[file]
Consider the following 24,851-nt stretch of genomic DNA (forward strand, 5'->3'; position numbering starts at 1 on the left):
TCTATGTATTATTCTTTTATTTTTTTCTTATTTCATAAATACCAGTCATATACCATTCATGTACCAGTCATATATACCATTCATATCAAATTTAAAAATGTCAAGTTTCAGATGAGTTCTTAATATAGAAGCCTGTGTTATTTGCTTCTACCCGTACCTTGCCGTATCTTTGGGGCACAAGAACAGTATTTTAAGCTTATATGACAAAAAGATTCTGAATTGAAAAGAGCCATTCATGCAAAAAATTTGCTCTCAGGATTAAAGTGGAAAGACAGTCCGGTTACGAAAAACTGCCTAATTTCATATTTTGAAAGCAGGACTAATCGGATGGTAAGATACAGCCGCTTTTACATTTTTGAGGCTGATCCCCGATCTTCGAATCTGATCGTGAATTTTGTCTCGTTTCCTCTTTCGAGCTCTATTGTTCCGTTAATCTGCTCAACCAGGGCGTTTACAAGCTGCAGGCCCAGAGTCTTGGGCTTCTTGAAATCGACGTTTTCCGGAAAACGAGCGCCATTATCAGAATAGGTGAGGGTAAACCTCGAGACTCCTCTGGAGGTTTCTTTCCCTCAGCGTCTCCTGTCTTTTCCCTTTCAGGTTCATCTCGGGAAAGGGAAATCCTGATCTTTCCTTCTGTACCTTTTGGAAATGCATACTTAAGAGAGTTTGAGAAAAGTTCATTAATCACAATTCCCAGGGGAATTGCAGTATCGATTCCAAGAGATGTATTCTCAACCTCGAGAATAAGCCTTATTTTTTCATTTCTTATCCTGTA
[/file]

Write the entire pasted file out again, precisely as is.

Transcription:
Consider the following 24,851-nt stretch of genomic DNA (forward strand, 5'->3'; position numbering starts at 1 on the left):
TCTATGTATTATTCTTTTATTTTTTTCTTATTTCATAAATACCAGTCATATACCATTCATGTACCAGTCATATATACCATTCATATCAAATTTAAAAATGTCAAGTTTCAGATGAGTTCTTAATATAGAAGCCTGTGTTATTTGCTTCTACCCGTACCTTGCCGTATCTTTGGGGCACAAGAACAGTATTTTAAGCTTATATGACAAAAAGATTCTGAATTGAAAAGAGCCATTCATGCAAAAAATTTGCTCTCAGGATTAAAGTGGAAAGACAGTCCGGTTACGAAAAACTGCCTAATTTCATATTTTGAAAGCAGGACTAATCGGATGGTAAGATACAGCCGCTTTTACATTTTTGAGGCTGATCCCCGATCTTCGAATCTGATCGTGAATTTTGTCTCGTTTCCTCTTTCGAGCTCTATTGTTCCGTTAATCTGCTCAACCAGGGCGTTTACAAGCTGCAGGCCCAGAGTCTTGGGCTTCTTGAAATCGACGTTTTCCGGAAAACGAGCGCCATTATCAGAATAGGTGAGGGTAAACCTCGAGACTCCTCTGGAGGTTTCTTTCCCTCAGCGTCTCCTGTCTTTTCCCTTTCAGGTTCATCTCGGGAAAGGGAAATCCTGATCTTTCCTTCTGTACCTTTTGGAAATGCATACTTAAGAGAGTTTGAGAAAAGTTCATTAATCACAATTCCCAGGGGAATTGCAGTATCGATTCCAAGAGATGTATTCTCAACCTCGAGAATAAGCCTTATTTTTTCATTTCTTATCCTGTA